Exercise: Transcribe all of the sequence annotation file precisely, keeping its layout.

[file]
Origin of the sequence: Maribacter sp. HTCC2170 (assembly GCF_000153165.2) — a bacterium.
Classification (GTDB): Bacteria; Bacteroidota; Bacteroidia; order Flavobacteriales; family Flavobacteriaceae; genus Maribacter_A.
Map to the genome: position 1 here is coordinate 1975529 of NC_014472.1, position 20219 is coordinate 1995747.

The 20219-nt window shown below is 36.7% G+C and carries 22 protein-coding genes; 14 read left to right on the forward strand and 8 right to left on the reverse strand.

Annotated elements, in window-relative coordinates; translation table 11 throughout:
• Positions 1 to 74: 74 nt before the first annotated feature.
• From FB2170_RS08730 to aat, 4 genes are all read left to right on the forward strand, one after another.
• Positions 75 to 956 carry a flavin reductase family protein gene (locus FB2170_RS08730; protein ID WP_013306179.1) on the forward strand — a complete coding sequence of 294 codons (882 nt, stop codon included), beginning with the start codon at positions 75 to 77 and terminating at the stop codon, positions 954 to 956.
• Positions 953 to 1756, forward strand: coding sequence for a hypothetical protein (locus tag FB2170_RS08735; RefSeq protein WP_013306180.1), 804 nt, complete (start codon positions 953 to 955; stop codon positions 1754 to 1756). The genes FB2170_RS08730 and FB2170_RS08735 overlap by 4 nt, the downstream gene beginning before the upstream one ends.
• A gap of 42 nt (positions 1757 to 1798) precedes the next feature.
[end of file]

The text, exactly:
Origin of the sequence: Maribacter sp. HTCC2170 (assembly GCF_000153165.2) — a bacterium.
Classification (GTDB): Bacteria; Bacteroidota; Bacteroidia; order Flavobacteriales; family Flavobacteriaceae; genus Maribacter_A.
Map to the genome: position 1 here is coordinate 1975529 of NC_014472.1, position 20219 is coordinate 1995747.

The 20219-nt window shown below is 36.7% G+C and carries 22 protein-coding genes; 14 read left to right on the forward strand and 8 right to left on the reverse strand.

Annotated elements, in window-relative coordinates; translation table 11 throughout:
• Positions 1 to 74: 74 nt before the first annotated feature.
• From FB2170_RS08730 to aat, 4 genes are all read left to right on the forward strand, one after another.
• Positions 75 to 956 carry a flavin reductase family protein gene (locus FB2170_RS08730; protein ID WP_013306179.1) on the forward strand — a complete coding sequence of 294 codons (882 nt, stop codon included), beginning with the start codon at positions 75 to 77 and terminating at the stop codon, positions 954 to 956.
• Positions 953 to 1756, forward strand: coding sequence for a hypothetical protein (locus tag FB2170_RS08735; RefSeq protein WP_013306180.1), 804 nt, complete (start codon positions 953 to 955; stop codon positions 1754 to 1756). The genes FB2170_RS08730 and FB2170_RS08735 overlap by 4 nt, the downstream gene beginning before the upstream one ends.
• A gap of 42 nt (positions 1757 to 1798) precedes the next feature.